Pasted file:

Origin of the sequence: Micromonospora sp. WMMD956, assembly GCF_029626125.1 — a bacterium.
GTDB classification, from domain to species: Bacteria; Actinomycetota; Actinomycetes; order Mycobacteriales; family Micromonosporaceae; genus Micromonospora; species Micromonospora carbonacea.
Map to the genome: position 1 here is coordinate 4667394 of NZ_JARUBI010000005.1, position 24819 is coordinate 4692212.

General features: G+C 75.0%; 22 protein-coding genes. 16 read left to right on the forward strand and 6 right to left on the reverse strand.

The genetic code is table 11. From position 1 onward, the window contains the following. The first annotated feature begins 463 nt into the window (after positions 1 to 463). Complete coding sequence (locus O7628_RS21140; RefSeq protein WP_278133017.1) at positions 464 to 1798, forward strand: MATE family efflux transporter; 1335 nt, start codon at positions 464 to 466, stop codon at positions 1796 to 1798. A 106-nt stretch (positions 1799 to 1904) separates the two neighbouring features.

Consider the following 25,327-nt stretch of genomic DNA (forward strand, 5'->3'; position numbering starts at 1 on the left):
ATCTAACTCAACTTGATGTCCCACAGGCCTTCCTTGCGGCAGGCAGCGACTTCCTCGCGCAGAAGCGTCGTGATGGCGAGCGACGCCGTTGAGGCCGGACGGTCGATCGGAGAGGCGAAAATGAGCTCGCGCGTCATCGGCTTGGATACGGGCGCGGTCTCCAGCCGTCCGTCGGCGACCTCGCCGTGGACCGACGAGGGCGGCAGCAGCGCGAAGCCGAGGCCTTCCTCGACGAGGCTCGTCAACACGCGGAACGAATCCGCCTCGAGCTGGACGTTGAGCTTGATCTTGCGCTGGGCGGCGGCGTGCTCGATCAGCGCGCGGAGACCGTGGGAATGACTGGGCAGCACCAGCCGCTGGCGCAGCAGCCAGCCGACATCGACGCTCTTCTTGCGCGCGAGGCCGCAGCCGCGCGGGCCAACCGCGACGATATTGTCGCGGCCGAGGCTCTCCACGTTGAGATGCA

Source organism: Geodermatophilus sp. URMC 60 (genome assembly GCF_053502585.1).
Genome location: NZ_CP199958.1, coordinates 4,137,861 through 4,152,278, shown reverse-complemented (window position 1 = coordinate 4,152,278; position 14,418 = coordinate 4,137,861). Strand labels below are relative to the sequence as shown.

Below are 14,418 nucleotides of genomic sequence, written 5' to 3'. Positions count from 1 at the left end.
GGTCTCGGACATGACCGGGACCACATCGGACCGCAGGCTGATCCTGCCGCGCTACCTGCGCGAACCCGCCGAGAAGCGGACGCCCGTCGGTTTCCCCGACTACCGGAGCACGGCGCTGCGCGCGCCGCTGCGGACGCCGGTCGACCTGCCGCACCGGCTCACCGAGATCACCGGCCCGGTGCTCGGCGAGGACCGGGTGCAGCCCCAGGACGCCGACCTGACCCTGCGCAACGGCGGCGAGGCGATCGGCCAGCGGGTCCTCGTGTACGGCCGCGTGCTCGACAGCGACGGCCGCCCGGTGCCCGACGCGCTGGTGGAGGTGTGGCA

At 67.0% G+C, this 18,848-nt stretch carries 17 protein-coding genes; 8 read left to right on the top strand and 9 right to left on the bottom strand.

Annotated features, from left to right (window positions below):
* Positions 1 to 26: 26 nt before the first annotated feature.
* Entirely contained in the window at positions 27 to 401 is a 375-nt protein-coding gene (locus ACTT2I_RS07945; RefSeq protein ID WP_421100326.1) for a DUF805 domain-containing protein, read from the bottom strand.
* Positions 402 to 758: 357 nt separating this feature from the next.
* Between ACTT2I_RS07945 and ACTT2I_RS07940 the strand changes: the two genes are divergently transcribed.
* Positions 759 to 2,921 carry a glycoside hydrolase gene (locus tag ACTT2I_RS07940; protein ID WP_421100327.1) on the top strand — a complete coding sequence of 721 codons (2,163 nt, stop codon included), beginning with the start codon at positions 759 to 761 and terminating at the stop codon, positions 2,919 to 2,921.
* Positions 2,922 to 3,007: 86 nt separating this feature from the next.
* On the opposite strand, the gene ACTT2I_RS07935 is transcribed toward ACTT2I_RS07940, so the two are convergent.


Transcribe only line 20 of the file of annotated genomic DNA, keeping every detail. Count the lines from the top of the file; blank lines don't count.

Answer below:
* On the opposite strand, the gene ACTT2I_RS07935 is transcribed toward ACTT2I_RS07940, so the two are convergent.